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April 02, 2024

The Global Plastics Treaty: A Historic Opportunity

In March 2022, the United Nations Environment Assembly decided on a mandate to create the world’s first Plastics Treaty, a legally binding international law aimed at reducing plastic pollution worldwide, and covering the full life-cycle of plastic.

The Global Plastics Treaty: A Historic Opportunity

In March 2022, the United Nations Environment Assembly decided on a mandate to create the world’s first Plastics Treaty, a legally binding international law aimed at reducing plastic pollution worldwide, and covering the full life-cycle of plastic. Plastic is a growing crisis with devastating impact on the environment, human health, human rights, environmental justice, the rights of Indigenous Peoples, biodiversity, and climate. Global actions to address this crisis are urgently needed. As numerous studies have demonstrated, plastic has been found everywhere, not only in ecosystems and the atmosphere but also in the food we eat, the water we drink, and even inside our bodies. For the Global Plastics Treaty to be effective in reversing the tide of plastic pollution, mechanisms and solutions to address it need to exist within climate and planetary boundaries. This treaty is an opportunity to get it right. It can potentially be one of the most significant environmental agreements in history.

 For more information, visit https://www.no-burn.org/unea-plastics-treaty/

The fourth round of negotiations (out of 5) for the Global Plastics Treaty will take place in Ottawa, Canada from April 23-29. 

Progress Towards a Treaty

The below summarizes the most recent developments in negotiations leading up to INC-4. For a recap of outcomes of INC-3, please see our press release and blog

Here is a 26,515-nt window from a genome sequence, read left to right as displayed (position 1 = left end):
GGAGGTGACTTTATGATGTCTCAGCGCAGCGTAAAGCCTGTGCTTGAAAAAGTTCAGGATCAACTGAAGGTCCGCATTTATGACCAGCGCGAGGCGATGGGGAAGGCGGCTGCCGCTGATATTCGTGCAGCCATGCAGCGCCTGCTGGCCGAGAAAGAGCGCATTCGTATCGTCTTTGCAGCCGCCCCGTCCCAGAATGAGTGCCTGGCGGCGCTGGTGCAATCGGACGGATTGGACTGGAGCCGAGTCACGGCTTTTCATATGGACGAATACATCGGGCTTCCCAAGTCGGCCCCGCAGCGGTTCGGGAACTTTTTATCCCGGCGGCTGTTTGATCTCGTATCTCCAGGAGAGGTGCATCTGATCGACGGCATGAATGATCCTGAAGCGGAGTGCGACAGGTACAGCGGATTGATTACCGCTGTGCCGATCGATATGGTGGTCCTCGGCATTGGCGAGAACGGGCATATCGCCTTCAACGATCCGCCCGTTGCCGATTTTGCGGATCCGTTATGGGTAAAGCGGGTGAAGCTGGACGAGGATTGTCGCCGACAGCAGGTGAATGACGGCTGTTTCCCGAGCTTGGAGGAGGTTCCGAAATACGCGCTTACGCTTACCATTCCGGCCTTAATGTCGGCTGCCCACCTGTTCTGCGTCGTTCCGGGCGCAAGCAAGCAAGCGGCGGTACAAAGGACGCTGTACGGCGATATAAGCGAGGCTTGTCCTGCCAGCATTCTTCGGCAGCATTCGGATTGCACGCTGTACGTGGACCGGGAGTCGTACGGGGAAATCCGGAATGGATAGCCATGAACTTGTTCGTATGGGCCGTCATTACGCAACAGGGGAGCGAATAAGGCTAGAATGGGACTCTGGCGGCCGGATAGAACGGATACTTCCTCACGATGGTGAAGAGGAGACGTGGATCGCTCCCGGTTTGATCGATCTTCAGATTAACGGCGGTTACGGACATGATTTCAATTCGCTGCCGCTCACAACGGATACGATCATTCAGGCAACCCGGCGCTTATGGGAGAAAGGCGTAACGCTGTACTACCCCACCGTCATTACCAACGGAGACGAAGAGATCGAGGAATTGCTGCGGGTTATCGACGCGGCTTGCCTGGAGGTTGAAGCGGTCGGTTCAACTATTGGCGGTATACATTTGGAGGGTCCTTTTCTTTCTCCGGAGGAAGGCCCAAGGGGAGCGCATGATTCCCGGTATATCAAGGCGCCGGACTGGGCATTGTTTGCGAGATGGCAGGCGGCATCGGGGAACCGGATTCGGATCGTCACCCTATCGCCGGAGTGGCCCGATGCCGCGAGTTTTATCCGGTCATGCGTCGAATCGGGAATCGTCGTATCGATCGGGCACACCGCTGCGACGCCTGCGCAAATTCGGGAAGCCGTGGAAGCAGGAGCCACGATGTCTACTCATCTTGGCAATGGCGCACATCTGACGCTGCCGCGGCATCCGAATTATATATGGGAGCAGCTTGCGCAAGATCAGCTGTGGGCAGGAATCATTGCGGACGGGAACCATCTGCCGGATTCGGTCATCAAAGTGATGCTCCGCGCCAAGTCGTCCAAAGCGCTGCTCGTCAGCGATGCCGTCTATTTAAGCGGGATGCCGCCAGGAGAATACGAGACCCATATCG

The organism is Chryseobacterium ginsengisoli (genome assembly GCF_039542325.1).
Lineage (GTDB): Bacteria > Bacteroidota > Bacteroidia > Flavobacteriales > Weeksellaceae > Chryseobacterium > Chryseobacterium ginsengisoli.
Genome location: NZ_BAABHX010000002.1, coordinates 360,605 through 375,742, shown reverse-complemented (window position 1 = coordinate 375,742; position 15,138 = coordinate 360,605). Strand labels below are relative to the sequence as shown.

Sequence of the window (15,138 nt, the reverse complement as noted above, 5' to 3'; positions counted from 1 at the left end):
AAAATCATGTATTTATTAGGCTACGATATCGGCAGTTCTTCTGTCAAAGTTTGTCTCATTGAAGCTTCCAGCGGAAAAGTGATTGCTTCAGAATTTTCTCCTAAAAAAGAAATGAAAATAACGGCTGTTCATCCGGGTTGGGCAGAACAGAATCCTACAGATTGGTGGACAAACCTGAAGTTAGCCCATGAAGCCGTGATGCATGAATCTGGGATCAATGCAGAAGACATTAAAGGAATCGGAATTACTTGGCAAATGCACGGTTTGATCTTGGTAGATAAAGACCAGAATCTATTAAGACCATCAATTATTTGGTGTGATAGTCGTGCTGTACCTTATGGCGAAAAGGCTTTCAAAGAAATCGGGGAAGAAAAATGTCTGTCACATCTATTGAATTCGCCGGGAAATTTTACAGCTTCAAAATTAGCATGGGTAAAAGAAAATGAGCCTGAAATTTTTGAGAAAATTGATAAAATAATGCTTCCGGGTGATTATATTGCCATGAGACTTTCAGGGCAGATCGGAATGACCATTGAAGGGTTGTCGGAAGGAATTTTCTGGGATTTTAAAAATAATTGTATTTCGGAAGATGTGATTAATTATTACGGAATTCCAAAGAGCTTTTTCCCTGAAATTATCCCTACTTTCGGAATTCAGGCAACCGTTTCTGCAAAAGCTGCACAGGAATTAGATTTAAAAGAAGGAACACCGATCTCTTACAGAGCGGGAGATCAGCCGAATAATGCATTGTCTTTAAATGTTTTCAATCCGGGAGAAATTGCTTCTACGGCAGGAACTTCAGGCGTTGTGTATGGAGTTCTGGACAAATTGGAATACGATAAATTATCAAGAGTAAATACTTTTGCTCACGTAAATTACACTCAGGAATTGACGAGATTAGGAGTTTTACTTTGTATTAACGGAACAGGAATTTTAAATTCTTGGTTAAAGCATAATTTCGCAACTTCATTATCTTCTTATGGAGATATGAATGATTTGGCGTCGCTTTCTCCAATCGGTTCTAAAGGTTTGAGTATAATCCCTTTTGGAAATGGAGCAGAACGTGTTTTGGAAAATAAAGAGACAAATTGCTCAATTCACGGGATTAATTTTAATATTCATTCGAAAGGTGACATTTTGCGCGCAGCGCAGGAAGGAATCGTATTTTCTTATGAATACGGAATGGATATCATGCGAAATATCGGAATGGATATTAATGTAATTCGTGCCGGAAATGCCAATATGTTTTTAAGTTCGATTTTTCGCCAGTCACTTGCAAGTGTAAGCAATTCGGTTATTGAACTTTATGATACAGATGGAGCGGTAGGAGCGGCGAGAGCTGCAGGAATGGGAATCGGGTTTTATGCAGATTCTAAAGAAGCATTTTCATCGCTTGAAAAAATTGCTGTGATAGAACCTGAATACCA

Back to Square Zero with the Zero Draft

In advance of INC-3, the former UN Environment Programme and the Chair of the INC, H.E. Mr. Gustavo Adolfo Meza-Cuadra Velasquez (Perú) released the zero draft text of the treaty, or essentially the full range of options meant for Member States to winnow down through the negotiations. However, at INC-3 a minority of Member States–particularly fossil fuel-producing nations in the newly formed informal “group of like-minded countries” (Iran, the Russian Federation,Saudi Arabia, and others)–demanded that new language be added for consideration that would weaken the Zero Draft. 

Examples of this included pushing voluntary measures over legally-binding measures, and a focus on waste management only, to sabotage talks around plastic production cuts. Instead of closing with a more focused draft to form the basis of negotiations in Ottawa, the Zero Draft tripled in size, threatening the Member States’ agreed upon timeline for finalizing the plastics treaty text by the close of INC-5 in December of this year. 

Global South Leaders Spur Ambition 

While a vast minority of Member States with a vested interest in keeping the status quo sought to derail negotiations, many countries, particularly the African Bloc and Small Island Developing States (SIDs), held firm.  In particular, Angola, Cook Islands, Fiji, Maldives, Mauritius, New Zealand, Nigeria, Panama, Palau, Rwanda, Samoa, Senegal, Tuvalu, and Uruguay demonstrated their commitment to leading the world towards a strong plastics treaty that centers human rights and environmental justice, and many specifically called for plastic production cuts. 

Backsliding Thwarted at UNEA6